The first image from the Sentinel-3A Sea and Land Surface Temperature Radiometer (SLSTR) thermal-infrared channels depicts thermal signatures over a part of western Namibia and the South Atlantic Ocean. This image shows the ‘brightness temperature’, which corresponds to radiation emitted from the surface. Further processing is needed to turn this into an actual temperature map. The Namibian land surface is shown in red–orange colours, corresponding to a temperature range 301–319K. The blue colours over the ocean correspond to a temperature range of 285–295K. The black areas correspond to clouds, which are opaque to thermal-infrared radiation and so prevent a view of the ocean or land surface.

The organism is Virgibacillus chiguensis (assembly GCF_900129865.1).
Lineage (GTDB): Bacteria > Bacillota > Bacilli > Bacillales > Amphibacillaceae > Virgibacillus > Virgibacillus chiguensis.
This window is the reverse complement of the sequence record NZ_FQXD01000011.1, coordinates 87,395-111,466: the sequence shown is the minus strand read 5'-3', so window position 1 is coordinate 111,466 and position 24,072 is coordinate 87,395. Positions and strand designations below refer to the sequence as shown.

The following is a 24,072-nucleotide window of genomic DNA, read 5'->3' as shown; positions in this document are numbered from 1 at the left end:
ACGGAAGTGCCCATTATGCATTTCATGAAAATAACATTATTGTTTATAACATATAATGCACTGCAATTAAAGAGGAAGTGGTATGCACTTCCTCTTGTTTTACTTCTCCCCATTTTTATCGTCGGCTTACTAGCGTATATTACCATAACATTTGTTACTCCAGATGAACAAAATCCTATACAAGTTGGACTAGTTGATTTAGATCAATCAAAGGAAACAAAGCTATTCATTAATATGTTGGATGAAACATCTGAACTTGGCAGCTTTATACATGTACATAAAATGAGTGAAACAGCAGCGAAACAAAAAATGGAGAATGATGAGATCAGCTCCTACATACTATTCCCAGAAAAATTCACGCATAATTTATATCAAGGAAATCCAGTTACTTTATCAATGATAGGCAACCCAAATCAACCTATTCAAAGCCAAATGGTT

Cold water is seen along the Namibian coast upwelling from deeper waters. The Benguela current flows north along the west coast of South Africa driven by southeasterly winds creating coastal upwelling. Many eddies and meanders are generated in this complex system and these small-scale features are captured beautifully by SLSTR. Understanding changes in the pattern of these waters is important for fisheries, for example.